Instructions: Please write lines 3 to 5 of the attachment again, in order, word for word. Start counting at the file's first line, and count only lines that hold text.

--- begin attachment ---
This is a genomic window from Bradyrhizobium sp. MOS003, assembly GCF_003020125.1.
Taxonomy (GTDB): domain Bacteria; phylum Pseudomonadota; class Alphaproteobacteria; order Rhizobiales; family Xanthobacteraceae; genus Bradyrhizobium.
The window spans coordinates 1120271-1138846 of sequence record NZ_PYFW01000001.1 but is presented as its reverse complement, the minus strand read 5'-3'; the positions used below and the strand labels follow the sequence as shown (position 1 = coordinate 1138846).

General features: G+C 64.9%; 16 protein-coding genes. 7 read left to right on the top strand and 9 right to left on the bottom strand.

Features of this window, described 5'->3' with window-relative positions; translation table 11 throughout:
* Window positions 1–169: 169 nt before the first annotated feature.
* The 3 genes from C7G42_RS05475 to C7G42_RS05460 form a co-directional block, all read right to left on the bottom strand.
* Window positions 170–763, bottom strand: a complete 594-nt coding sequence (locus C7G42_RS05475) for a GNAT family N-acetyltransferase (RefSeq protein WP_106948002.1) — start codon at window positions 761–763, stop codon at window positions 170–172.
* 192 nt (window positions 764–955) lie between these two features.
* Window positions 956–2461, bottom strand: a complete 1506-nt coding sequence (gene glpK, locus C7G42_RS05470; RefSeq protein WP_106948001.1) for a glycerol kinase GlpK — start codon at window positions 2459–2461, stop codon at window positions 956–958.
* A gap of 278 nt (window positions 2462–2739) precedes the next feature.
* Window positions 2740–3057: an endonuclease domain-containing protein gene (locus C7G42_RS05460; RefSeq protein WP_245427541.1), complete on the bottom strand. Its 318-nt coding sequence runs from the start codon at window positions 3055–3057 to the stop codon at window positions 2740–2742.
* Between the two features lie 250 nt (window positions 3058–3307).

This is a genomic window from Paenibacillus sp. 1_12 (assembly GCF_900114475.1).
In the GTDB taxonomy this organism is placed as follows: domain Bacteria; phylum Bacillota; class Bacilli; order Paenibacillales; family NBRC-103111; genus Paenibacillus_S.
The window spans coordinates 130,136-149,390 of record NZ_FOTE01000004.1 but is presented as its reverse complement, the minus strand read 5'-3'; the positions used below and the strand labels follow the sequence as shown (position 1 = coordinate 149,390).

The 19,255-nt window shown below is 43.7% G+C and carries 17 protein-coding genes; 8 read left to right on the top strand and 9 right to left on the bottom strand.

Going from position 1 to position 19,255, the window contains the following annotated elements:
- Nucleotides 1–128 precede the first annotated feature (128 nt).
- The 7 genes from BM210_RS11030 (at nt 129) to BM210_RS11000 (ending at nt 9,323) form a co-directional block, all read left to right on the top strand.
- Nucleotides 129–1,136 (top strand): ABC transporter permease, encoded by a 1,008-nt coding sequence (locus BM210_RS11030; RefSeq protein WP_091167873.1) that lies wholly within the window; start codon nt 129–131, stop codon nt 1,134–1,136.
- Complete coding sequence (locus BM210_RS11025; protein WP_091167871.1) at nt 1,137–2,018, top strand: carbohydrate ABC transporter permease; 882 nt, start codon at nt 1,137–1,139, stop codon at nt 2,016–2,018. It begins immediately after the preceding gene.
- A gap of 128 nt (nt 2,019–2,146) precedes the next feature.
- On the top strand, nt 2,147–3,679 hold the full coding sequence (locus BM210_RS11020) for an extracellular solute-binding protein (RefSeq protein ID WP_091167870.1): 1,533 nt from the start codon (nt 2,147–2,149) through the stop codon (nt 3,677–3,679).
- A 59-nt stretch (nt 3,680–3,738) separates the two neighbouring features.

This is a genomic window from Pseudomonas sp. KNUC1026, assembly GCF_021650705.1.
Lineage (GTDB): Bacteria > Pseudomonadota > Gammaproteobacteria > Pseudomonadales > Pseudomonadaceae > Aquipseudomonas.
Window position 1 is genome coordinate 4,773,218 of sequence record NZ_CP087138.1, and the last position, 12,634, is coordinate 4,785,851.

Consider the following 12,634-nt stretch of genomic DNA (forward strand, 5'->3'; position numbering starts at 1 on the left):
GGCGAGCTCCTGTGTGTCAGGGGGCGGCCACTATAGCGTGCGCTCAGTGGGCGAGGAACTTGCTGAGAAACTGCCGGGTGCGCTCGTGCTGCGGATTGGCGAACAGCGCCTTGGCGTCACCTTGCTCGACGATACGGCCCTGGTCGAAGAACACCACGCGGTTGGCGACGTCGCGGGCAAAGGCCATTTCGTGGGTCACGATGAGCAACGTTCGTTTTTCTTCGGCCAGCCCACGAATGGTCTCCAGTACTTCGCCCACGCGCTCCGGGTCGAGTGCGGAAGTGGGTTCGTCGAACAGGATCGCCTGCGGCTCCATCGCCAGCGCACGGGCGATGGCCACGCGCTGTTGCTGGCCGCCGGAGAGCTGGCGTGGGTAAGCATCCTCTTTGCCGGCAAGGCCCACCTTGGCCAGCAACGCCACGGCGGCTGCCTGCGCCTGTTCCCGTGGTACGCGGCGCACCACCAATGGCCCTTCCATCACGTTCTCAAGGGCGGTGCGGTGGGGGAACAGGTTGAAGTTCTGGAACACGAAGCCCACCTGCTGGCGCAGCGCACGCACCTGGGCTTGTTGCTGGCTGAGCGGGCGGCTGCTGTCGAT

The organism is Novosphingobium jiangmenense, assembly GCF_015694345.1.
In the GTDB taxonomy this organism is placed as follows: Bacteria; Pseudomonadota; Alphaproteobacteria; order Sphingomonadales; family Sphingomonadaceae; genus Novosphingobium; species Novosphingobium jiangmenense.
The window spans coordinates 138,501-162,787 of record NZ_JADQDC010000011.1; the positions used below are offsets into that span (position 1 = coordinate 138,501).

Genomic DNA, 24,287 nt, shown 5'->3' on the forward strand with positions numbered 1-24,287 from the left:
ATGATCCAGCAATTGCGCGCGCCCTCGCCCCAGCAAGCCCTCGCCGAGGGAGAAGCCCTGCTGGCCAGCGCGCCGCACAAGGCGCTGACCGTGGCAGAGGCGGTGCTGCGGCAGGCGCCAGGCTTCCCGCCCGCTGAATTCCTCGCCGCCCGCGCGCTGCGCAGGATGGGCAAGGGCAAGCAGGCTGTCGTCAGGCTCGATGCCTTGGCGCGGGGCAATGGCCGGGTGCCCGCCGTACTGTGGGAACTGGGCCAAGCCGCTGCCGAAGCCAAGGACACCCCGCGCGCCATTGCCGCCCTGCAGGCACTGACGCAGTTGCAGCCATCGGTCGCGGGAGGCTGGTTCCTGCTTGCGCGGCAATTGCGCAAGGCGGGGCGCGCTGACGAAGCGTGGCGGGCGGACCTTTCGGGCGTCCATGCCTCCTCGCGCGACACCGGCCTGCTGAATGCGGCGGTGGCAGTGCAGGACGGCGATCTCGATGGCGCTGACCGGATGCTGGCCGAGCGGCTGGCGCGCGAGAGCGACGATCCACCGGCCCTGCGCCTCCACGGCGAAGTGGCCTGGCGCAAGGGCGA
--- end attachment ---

The window spans coordinates 1120271-1138846 of sequence record NZ_PYFW01000001.1 but is presented as its reverse complement, the minus strand read 5'-3'; the positions used below and the strand labels follow the sequence as shown (position 1 = coordinate 1138846).

General features: G+C 64.9%; 16 protein-coding genes. 7 read left to right on the top strand and 9 right to left on the bottom strand.

Features of this window, described 5'->3' with window-relative positions; translation table 11 throughout: